‘A Place of Rage’ film viewing facilitates discussion on gender, race



Lesly Espinoza

The Black Student Alliance (BSA), in collaboration with the Womyn of Colour Network, (WCN) hosted a viewing of the award-winning documentary “A Place of Rage” to tie off Black History Month.

Britney Williams, who is the president of Womyn of Colour Network, hoped to bring awareness and discuss the women who were erased from the audience during the civil rights movement.

“It was important to pick a film that acknowledged political women who impacted the civil rights movements but were not acknowledged during their time,” Williams said.

“A Place of Rage” (1991) shares the story of two female activists and projects the perspective of a women during the civil rights movements in the 1960s.

The award-winning documentary set the stage for discussions about racism, class, sexuality and gender.

After the 52-minute documentary, a discussion was facilitated by Carmen Flagge, multicultural liaison officer (MLO) for the College of Human Sciences.

The importance of female leaders and their roles in society were discussed as Flagge asked, what does leadership look like today in women, and how are these women recognized?

“Most people don’t give women their full recognition,” Malik Burton, president of Black Student Alliance, said. “Most of us think the Black Lives Matter movement was started by men.”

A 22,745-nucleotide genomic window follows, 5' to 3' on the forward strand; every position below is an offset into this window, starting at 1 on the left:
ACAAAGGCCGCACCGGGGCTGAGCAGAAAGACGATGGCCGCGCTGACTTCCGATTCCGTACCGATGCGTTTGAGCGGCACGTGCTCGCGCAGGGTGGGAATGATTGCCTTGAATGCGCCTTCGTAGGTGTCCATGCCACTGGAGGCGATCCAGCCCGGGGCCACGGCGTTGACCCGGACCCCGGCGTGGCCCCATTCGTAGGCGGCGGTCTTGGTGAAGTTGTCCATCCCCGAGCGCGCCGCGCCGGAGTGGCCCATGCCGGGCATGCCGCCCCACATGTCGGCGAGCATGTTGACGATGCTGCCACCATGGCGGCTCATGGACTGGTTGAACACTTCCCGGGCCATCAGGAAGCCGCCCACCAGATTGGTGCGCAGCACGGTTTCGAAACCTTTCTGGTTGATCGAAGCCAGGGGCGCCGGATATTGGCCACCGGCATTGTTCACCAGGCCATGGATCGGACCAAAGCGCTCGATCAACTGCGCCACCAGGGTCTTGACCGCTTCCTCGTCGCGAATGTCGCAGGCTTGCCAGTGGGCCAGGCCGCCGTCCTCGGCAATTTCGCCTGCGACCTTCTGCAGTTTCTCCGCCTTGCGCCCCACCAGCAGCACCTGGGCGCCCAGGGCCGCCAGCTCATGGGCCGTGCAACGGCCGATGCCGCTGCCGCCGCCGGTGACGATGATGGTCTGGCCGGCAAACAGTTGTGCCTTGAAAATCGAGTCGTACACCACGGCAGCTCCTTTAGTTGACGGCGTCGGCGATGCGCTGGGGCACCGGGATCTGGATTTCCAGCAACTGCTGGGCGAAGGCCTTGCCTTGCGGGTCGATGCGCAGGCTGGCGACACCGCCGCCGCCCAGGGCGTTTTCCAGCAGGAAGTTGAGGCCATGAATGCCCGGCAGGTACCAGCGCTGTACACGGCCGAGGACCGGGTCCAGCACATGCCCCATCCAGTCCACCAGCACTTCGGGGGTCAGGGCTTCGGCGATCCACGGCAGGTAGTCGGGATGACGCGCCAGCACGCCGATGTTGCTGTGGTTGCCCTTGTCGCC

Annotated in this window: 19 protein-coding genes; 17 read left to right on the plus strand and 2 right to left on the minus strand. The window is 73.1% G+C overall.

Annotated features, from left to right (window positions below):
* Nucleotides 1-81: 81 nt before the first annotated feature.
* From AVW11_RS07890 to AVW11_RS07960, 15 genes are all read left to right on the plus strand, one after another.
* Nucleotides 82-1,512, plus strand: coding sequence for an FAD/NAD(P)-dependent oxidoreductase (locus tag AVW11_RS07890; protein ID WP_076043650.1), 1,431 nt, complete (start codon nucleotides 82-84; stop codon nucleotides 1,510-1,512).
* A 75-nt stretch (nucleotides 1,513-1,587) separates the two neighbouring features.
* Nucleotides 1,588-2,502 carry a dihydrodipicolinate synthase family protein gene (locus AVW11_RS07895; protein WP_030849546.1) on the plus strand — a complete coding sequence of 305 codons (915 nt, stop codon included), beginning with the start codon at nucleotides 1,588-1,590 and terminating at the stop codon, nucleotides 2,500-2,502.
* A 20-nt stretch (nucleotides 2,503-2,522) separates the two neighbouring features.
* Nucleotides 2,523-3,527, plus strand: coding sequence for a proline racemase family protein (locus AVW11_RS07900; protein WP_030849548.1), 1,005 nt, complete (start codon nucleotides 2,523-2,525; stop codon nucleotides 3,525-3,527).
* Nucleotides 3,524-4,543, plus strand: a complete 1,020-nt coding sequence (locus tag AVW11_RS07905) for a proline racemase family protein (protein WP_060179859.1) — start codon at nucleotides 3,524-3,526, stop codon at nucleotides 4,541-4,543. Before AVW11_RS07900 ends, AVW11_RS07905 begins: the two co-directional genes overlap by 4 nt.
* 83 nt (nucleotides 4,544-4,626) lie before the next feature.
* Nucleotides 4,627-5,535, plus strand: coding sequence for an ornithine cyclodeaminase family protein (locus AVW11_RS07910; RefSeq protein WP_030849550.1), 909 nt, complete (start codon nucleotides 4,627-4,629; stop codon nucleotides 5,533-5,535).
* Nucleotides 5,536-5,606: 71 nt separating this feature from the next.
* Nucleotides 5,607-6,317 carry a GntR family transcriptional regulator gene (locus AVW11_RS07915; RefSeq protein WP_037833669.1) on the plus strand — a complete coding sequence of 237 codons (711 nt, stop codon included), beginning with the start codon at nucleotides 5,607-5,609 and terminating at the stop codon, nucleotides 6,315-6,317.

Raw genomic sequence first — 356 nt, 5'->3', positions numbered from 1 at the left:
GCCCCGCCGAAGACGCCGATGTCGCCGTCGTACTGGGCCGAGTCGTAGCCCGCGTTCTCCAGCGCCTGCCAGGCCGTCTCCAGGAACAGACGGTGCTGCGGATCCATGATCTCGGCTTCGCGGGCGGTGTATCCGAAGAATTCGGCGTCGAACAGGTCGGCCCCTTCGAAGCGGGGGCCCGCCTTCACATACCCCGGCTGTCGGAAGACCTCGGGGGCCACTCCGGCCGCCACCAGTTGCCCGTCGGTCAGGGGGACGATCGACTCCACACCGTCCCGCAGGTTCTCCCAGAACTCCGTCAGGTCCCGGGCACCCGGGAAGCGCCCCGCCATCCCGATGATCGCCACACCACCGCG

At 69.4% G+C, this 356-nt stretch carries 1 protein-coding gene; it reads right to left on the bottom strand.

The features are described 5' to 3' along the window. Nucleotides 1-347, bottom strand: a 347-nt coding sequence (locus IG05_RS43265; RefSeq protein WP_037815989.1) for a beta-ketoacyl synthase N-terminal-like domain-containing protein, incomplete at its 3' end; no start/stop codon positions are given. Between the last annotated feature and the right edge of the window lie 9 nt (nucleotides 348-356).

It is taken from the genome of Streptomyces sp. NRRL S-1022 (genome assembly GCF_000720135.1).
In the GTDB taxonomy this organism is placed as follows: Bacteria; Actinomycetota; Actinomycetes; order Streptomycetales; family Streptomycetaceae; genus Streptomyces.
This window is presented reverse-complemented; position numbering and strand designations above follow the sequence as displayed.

The three main topics that were discussed were how a woman portrays herself in public, how a woman isn’t validated in society unless it comes from a man and how gender and equality has impacted the balance between a relationship.

As the conversation came to an end, audience members recalled the importance identities and how slurs and word choices can affect anyone in an open dialogue like these.

“It was a positive discussion at first but steered out of topic,” Simren Ballagan, vice president of the Womyn of Colour Network, said. “But all in all, it was a good open dialogue and it helped us learn about different perspectives.”

To tie off Black History Month, it was important for the two organizations to collaborate and host an open dialogue that would open the doors to more discussion about race, class, sexuality and gender.